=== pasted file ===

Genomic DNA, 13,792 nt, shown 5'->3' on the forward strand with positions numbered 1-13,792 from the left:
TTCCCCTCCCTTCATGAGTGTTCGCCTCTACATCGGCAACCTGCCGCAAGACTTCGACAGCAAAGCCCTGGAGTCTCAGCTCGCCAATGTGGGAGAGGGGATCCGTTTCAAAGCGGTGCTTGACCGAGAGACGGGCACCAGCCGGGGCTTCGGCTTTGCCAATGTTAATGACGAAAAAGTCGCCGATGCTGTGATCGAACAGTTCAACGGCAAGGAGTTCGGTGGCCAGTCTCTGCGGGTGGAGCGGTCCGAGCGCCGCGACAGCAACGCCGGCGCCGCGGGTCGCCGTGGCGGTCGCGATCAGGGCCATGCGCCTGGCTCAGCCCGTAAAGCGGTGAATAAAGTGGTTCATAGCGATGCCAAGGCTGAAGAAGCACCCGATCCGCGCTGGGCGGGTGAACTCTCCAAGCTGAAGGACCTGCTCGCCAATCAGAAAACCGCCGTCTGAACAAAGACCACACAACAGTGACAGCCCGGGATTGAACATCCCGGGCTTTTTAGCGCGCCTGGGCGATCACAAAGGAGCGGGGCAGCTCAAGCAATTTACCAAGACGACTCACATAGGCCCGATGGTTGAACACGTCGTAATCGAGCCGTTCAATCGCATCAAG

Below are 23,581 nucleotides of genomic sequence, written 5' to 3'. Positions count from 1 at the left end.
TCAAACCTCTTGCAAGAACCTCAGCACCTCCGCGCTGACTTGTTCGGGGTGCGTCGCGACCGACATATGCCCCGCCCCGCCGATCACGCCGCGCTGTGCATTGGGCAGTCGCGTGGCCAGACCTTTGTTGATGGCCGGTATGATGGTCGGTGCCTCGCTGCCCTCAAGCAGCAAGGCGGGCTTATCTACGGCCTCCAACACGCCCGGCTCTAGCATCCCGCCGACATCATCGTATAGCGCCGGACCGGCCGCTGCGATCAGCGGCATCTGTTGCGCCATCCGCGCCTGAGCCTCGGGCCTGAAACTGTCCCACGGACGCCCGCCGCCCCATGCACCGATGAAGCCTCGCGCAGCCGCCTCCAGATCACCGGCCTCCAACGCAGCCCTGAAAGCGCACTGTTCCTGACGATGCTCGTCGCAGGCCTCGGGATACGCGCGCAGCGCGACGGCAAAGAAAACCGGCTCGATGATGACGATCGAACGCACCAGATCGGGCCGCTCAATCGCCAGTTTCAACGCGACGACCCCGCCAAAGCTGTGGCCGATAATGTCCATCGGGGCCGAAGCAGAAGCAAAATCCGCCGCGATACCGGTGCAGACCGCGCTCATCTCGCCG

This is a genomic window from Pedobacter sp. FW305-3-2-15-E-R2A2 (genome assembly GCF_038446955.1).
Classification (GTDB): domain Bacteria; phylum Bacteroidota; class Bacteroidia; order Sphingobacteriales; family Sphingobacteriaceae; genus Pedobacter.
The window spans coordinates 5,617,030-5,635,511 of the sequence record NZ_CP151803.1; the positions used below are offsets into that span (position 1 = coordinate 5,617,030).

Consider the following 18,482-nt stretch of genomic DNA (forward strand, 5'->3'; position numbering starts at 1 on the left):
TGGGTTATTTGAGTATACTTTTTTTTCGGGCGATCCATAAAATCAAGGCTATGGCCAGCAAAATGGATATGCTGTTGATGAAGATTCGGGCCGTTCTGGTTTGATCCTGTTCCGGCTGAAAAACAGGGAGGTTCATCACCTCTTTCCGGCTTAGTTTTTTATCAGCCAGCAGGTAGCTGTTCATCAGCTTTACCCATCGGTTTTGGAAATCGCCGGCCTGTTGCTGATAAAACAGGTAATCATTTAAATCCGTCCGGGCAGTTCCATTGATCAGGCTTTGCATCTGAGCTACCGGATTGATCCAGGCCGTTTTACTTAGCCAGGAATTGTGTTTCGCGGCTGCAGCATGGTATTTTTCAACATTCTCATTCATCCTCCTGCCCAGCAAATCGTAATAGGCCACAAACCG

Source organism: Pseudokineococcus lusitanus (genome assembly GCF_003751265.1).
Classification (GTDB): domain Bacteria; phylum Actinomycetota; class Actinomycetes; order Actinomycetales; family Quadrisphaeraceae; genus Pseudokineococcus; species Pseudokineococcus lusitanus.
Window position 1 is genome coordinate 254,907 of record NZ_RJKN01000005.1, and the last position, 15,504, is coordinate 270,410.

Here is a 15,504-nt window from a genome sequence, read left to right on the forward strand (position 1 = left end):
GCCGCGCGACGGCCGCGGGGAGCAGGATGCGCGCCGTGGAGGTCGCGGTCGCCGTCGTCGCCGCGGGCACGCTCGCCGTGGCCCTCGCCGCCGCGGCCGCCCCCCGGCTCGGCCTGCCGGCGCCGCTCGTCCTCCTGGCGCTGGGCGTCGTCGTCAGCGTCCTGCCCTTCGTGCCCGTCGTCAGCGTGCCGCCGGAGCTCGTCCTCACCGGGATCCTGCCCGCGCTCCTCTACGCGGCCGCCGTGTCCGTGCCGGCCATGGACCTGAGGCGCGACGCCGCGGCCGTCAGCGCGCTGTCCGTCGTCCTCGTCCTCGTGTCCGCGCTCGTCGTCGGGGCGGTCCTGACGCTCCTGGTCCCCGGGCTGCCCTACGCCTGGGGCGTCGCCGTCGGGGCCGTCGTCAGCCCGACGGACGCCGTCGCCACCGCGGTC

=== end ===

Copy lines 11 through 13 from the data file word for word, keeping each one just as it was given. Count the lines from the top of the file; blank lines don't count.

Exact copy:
Classification (GTDB): domain Bacteria; phylum Actinomycetota; class Actinomycetes; order Actinomycetales; family Quadrisphaeraceae; genus Pseudokineococcus; species Pseudokineococcus lusitanus.
Window position 1 is genome coordinate 254,907 of record NZ_RJKN01000005.1, and the last position, 15,504, is coordinate 270,410.

Here is a 15,504-nt window from a genome sequence, read left to right on the forward strand (position 1 = left end):